There’s a lot of restaurants in Montclair. [...] I frequent The Corner a lot. I frequent MishMish. Pure Pita. Uncle Momo. The list of restaurants in Montclair is pretty long. There’s an Ethiopian place, Mesob. I like the diversity. [...] Whether you’re looking for Thai, or Jamaican -- of course, Vital -- Korean, Japanese, sushi, Ethiopian, Cuban, Portuguese, Brazilian... I mean, the list goes on with different ethnicities and styles of restaurants that are right here in the melting pot of Montclair.
Looking To the Future
10 years down the road, obviously we would like this Montclair location to be [Vital's] home base, and we’d like to see the Vital brand grow. We’ve spoken with people in Whole Foods about getting the hummus into Whole Foods. The hummus is definitely a staple here. We send it out to every table that comes out, almost similar to bread. Every table gets hummus and plantain chips. And really just solidifying this location and moving on to more locations. A lot of people have been trying to get us to come to Brooklyn. There’s talk of us going to other locations within NJ itself. We want to just keep it a family business, grow it as much as possible, and continue to take the steps as they’re presented to us.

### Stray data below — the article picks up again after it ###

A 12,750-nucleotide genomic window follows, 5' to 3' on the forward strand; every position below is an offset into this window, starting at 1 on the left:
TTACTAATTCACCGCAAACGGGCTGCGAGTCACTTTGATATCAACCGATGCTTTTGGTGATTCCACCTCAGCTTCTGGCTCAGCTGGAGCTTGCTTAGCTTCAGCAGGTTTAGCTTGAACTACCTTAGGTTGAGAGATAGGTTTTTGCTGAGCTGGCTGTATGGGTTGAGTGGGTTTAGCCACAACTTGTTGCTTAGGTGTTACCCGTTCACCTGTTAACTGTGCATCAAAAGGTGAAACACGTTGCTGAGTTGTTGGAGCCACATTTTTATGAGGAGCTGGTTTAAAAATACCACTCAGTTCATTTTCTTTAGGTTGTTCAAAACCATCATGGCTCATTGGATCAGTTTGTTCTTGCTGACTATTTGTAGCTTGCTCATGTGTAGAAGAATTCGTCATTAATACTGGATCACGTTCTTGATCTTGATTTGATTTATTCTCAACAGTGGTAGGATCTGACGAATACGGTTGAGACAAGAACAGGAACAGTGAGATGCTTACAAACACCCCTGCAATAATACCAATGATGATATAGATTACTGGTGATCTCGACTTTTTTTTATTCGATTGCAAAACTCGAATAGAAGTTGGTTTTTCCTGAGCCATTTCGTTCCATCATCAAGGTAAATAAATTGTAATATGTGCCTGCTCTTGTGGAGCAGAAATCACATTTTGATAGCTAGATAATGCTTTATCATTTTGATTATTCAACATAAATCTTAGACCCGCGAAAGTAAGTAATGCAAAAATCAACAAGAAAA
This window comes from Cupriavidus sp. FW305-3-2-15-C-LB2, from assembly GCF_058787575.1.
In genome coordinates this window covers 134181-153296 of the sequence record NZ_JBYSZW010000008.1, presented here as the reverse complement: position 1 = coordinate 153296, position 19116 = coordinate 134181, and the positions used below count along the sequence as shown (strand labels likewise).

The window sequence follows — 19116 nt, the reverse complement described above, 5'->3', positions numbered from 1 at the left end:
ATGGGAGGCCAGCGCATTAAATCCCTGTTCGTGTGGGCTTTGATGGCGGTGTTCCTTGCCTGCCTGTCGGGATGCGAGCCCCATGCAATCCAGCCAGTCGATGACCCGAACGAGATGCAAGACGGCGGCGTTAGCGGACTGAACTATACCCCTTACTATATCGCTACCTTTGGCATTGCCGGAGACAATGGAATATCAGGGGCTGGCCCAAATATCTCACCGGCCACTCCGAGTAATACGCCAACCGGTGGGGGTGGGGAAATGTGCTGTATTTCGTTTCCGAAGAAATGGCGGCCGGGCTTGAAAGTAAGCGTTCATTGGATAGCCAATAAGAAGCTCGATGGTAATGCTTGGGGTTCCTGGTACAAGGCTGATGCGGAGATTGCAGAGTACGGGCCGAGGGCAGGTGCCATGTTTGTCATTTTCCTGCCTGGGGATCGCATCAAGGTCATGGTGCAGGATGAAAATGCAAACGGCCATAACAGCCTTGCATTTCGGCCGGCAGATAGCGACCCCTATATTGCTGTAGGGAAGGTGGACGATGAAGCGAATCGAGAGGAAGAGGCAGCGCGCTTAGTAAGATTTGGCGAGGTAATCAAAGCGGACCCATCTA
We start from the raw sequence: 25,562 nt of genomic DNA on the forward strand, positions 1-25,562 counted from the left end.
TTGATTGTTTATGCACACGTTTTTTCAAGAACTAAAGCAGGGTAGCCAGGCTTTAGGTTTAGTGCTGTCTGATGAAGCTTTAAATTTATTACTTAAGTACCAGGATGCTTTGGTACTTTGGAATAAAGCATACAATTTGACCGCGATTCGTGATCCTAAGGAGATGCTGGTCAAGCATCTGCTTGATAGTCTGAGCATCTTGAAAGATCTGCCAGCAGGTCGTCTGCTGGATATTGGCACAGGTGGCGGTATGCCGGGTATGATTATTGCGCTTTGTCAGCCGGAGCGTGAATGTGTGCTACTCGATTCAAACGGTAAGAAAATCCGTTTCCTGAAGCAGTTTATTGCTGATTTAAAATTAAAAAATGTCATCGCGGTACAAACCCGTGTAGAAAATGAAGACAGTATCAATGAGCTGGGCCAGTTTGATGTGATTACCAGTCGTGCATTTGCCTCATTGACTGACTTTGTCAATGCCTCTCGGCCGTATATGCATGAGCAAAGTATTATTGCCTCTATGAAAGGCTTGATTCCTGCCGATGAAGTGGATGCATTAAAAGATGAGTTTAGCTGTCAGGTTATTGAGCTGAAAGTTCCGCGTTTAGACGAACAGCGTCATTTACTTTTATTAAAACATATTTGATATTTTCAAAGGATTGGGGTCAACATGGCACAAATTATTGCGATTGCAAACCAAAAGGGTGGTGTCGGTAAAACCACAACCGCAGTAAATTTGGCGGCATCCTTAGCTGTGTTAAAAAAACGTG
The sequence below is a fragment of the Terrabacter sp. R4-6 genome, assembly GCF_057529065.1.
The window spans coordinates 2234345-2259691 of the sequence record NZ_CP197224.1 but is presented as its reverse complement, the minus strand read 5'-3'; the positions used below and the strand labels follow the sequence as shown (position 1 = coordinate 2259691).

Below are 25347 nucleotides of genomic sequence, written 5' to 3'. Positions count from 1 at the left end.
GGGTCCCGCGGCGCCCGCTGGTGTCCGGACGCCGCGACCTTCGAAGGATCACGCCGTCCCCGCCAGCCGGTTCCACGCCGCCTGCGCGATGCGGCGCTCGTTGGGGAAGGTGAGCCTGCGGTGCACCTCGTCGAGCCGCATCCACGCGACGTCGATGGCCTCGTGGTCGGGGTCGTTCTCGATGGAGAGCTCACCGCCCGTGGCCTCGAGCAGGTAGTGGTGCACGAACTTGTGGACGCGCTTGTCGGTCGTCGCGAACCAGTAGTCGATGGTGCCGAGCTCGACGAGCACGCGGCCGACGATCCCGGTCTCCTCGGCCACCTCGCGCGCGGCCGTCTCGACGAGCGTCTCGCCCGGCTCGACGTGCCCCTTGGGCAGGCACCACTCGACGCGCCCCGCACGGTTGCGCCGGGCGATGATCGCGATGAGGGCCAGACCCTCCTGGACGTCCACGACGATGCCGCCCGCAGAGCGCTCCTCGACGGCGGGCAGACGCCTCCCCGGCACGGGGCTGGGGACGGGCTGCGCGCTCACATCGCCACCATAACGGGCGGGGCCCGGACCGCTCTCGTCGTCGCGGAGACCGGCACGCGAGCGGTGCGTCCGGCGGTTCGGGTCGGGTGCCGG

About the Writer
Sonia Schnee is the Founder of Jersey Indie. She is a resident of Morris County and freelance video editor who is passionate about showcasing NJ's many talented and creative residents.